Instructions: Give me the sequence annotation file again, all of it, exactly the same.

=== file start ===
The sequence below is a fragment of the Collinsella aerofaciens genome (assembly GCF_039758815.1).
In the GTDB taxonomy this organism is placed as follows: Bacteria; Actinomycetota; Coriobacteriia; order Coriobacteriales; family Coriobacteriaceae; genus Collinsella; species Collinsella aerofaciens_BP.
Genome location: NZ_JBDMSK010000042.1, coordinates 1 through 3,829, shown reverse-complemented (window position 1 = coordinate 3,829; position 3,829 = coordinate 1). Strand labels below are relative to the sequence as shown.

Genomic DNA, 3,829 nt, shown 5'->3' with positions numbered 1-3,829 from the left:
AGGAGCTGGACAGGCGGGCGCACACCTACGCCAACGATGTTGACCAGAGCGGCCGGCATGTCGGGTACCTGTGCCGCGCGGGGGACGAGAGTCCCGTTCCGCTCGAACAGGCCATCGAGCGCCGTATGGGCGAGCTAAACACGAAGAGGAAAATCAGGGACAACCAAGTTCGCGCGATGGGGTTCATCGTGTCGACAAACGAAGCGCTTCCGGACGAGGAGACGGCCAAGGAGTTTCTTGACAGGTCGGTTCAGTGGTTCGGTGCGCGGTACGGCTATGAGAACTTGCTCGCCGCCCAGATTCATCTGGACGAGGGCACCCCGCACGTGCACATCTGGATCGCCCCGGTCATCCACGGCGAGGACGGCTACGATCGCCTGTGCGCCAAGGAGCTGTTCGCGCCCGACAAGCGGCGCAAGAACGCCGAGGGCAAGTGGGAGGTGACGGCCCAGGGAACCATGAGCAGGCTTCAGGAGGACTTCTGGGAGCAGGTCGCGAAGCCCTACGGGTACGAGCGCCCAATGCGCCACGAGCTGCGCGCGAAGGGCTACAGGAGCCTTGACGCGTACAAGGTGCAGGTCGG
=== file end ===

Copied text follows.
The sequence below is a fragment of the Collinsella aerofaciens genome (assembly GCF_039758815.1).
In the GTDB taxonomy this organism is placed as follows: Bacteria; Actinomycetota; Coriobacteriia; order Coriobacteriales; family Coriobacteriaceae; genus Collinsella; species Collinsella aerofaciens_BP.
Genome location: NZ_JBDMSK010000042.1, coordinates 1 through 3,829, shown reverse-complemented (window position 1 = coordinate 3,829; position 3,829 = coordinate 1). Strand labels below are relative to the sequence as shown.

Genomic DNA, 3,829 nt, shown 5'->3' with positions numbered 1-3,829 from the left:
AGGAGCTGGACAGGCGGGCGCACACCTACGCCAACGATGTTGACCAGAGCGGCCGGCATGTCGGGTACCTGTGCCGCGCGGGGGACGAGAGTCCCGTTCCGCTCGAACAGGCCATCGAGCGCCGTATGGGCGAGCTAAACACGAAGAGGAAAATCAGGGACAACCAAGTTCGCGCGATGGGGTTCATCGTGTCGACAAACGAAGCGCTTCCGGACGAGGAGACGGCCAAGGAGTTTCTTGACAGGTCGGTTCAGTGGTTCGGTGCGCGGTACGGCTATGAGAACTTGCTCGCCGCCCAGATTCATCTGGACGAGGGCACCCCGCACGTGCACATCTGGATCGCCCCGGTCATCCACGGCGAGGACGGCTACGATCGCCTGTGCGCCAAGGAGCTGTTCGCGCCCGACAAGCGGCGCAAGAACGCCGAGGGCAAGTGGGAGGTGACGGCCCAGGGAACCATGAGCAGGCTTCAGGAGGACTTCTGGGAGCAGGTCGCGAAGCCCTACGGGTACGAGCGCCCAATGCGCCACGAGCTGCGCGCGAAGGGCTACAGGAGCCTTGACGCGTACAAGGTGCAGGTCGG